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Tunisia: a grim tally for tourism in 2015

The Tunisian minister of Tourism published the sector's figures for the first eleven months of the year, presenting a significant drop in arrivals and revenues. The impact of the two terrorist attacks on the industry in the country in 2015 continued to cast a pall over tourism and hotel activities in the country.

Between January and November 2015, Tunisia lost close to two million tourists. According to the minister of tourism, 4.9 million visitors traveled to the country in that period, versus 6.7 million during the first eleven months of 2014. Revenues from the sector thus fell by 33.8%, to 2.2 billion dinars. In 2010, prior to the Arab Spring revolutions and the beginning of the Tunisian tourism crisis, the country welcomed 7.3 million tourists for 3.7 billion in revenues from the sector.

Change in monthly hotel results in Tunisia from January to November 2015

Faced with the terrorist threat and its dissuasive influence on western clientèle, hotel activity in Tunisia continues its nosedive. On the period between January and November, nights recorded at properties in the country are down by 44.7% with respect to the same period in 2014, and 54.6% in comparison to 2010. The figures were down to 15.5 million, versus 21 million the previous year and 34.1 million five years earlier. The slump in activity may also be read in figures published by MKG Hospitality that show a considerable drop in arrivals at Tunisian hotels combined with many recent closings. The occupancy rate on the sector thus fell by 12 points to less than 38.4% during the period. The 6.4% improvement in the average daily rate was not enough to compensate for the shortage of guests, so Revenue per available room (RevPAR) fell by 18.9%, compared to the previous year.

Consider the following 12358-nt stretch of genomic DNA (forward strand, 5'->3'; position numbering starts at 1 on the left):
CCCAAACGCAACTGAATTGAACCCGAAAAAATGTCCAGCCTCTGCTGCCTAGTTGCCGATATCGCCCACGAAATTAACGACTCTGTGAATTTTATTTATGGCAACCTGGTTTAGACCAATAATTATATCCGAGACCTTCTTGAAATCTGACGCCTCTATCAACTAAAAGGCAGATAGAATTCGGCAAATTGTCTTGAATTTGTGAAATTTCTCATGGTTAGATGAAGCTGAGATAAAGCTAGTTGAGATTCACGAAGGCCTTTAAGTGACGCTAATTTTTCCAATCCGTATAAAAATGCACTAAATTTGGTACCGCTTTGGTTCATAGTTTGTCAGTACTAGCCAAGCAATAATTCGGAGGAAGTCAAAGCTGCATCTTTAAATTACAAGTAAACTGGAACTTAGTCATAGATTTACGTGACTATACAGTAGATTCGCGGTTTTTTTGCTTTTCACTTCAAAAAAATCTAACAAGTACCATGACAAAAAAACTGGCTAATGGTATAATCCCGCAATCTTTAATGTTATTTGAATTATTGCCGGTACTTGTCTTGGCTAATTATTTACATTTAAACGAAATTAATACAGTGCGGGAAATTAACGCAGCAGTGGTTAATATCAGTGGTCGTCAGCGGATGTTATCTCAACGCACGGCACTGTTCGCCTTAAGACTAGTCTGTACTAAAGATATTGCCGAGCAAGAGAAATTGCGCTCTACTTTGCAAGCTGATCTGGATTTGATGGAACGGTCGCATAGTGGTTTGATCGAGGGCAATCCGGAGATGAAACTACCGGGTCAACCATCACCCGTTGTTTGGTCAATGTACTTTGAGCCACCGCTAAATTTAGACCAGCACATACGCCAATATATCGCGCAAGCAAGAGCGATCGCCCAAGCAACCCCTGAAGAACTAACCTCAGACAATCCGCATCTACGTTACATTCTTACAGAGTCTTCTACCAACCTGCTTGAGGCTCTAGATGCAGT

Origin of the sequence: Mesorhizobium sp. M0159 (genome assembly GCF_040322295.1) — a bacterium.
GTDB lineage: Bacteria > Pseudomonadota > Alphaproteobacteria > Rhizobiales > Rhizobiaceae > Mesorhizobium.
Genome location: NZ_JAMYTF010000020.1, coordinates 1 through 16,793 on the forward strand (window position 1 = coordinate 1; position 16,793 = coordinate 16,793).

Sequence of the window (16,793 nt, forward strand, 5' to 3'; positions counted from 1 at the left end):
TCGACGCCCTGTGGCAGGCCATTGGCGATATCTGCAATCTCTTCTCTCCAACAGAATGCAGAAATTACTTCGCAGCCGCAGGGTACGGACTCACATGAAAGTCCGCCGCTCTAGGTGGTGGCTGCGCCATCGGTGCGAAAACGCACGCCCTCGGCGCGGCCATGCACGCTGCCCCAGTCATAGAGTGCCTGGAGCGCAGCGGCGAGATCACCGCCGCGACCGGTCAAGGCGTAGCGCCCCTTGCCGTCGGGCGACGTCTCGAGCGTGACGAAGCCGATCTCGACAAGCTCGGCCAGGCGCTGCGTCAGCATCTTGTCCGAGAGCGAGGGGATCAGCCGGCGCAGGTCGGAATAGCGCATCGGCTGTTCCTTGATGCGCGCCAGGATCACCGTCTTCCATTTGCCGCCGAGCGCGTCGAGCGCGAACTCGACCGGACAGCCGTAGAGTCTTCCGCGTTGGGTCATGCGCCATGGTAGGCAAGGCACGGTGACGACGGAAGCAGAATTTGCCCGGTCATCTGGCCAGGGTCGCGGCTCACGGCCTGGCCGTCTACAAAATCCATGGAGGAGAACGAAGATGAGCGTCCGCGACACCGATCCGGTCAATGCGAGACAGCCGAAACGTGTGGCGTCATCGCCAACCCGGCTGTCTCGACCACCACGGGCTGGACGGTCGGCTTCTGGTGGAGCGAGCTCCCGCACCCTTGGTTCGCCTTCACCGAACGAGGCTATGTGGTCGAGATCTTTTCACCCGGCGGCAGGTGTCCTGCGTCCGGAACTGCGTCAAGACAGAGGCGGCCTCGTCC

Faced with this major slowdown in activity, Tunisian hoteliers are struggling to stay afloat. The national tourist office estimates that 192 hotels were forced to close their doors in 2015, representing close to 33% of the supply. This figure is more than even half the hotel capacity at several destinations in the country, such as Monastir, Djerba and Mahdia.

Authorities in the country are expecting a difficult beginning for 2016 for Tunisian tourism. Several international operators, especially British, have not included the destination in their program for the next season. Their priority for the months to come will thus be to develop the confidence of European source markets, by concentrating their efforts on the security issues the country is dealing with.

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